By Tarek Fatah
June 10, 2014
Yoko Ono said in 1973, “I don’t believe people are capable of real hate.”
Apparently she had missed the George Harrison-Ringo Starr concert in solidarity with the victims of a hate-inspired genocide in Bangladesh by Pakistan.
Forty years later, Pakistan is still on its downward spiral of hate and religious bigotry.
On Sunday night, while much of the media focused on the Taliban attack on Karachi airport, a horrendous act of religious hatred was unfolding elsewhere in Pakistan but went almost unreported.
The sleepy town of Taftan lies on the Pakistan side of the Iran-Pakistan border. It serves as a transportation hub for pilgrims headed in both directions.
On Sunday night, 300 Shia Muslim pilgrims had crossed the border, returning from a pilgrimage to holy sites in Iran.
They had settled down for the night in a modest hotel when a suicide bomber belonging to the Sunni Muslim terrorist group, Jaish-ul-Islam (Army of Islam), blew himself up, killing 23 pilgrims and injuring scores of others.
This slaughter was an act of hatred by a young man brainwashed by Islamic clerics in search of so-called purity, the perfection of Islam embedded in the very name “Pakistan” — The Land of the Pure.
Last week this hatred towards the “other” was felt in Canada.
I am not talking about the Calgary Pakistan-Canadian who blew himself up in Syria.
Rather, it was the funeral in Vaughan, just north of Toronto, of a Canadian cardiologist, Mehdi Ali Qamar, who was killed in Pakistan for the crime of being an Ahmadiya Muslim.
Pakistan was born in 1947 in a climate of hatred towards Hindu and Sikh Indians.
Over a million Muslims, Hindus and Sikhs died in the ensuing partition of British India, making sworn enemies out of neighbours who had lived side-by-side for centuries.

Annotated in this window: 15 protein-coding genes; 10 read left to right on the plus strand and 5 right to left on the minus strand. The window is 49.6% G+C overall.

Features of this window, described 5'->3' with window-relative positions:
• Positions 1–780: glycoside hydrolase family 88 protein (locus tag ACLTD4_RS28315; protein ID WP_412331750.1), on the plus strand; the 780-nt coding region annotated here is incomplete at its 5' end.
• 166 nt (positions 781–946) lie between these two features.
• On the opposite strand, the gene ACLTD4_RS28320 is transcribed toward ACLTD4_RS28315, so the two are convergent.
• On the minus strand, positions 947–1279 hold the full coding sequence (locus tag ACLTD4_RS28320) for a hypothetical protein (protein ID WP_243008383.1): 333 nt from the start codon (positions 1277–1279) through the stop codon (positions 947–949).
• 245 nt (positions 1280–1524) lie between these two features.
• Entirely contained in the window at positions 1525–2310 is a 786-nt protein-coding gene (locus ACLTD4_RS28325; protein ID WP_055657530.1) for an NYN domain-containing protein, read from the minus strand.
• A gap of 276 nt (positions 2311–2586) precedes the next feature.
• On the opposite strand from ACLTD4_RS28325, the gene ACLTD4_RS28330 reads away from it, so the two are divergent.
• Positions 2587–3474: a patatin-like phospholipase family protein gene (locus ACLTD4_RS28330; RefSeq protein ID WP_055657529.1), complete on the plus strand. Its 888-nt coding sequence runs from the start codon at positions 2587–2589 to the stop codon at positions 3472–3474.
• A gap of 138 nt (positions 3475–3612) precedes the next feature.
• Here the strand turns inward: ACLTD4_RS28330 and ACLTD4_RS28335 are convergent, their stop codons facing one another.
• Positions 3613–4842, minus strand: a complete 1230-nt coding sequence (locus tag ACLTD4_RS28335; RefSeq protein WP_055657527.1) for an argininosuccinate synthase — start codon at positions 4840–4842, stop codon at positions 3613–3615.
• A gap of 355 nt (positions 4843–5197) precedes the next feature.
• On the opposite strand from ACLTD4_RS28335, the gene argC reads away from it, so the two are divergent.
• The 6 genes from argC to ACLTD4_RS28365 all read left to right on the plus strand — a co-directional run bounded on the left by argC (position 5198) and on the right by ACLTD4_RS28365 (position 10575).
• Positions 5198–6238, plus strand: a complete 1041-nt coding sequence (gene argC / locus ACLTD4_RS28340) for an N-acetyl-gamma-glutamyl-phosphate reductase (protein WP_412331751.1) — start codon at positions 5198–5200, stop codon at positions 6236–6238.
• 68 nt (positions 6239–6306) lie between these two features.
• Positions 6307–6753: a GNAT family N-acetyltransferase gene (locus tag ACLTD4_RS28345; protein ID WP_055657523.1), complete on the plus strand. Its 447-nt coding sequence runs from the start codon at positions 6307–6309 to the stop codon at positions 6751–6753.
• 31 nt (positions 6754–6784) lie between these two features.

Today, it’s not just the Hindus. The list of people many in Pakistan hate is long.
Here is a hierarchy of it. By producing this list, I am guilty of washing a lot of dirty linen in public. But the stench of hate is so unbearable; it forces me to bare my soul.
1. Hindus and India
3. Christians and America
4. Ahmadiya Muslims
5. Shia Muslims and Iran
6. Baloch and the Bengali
7. Blacks and Africans
8. Gays and Lesbians
9. Poor and Disabled
10. Joy and Happiness
Growing up, I was told Hindus were dirty, ugly and had a slavish mentality, while we Muslims were the people chosen to rule over Hindus because we were better looking, ate beef and had the genes of Arabs and Central Asians that made us “fair and lovely.”
Conventional wisdom dictated that education and exposure to the West would tame the hatred many in Pakistan have for others, but that was not to be.
On the very day Dr. Qamar was killed, a former Pakistani ambassador to the United States, who also served as the country’s information minister, was caught on video making derogatory remarks about Indian politicians.
Referring to Prime Minister Narendra Modi’s predominantly Hindu cabinet, she said, “Look at their cabinet ministers ... wall-to-wall ugliness.”
Right here in Toronto I know of Pakistanis who will not eat food prepared by a Hindu chef — but will deny it in public.
But as my ancestors affirmed in Sanskrit, “Satyameva Jayate”: “Truth alone triumphs”?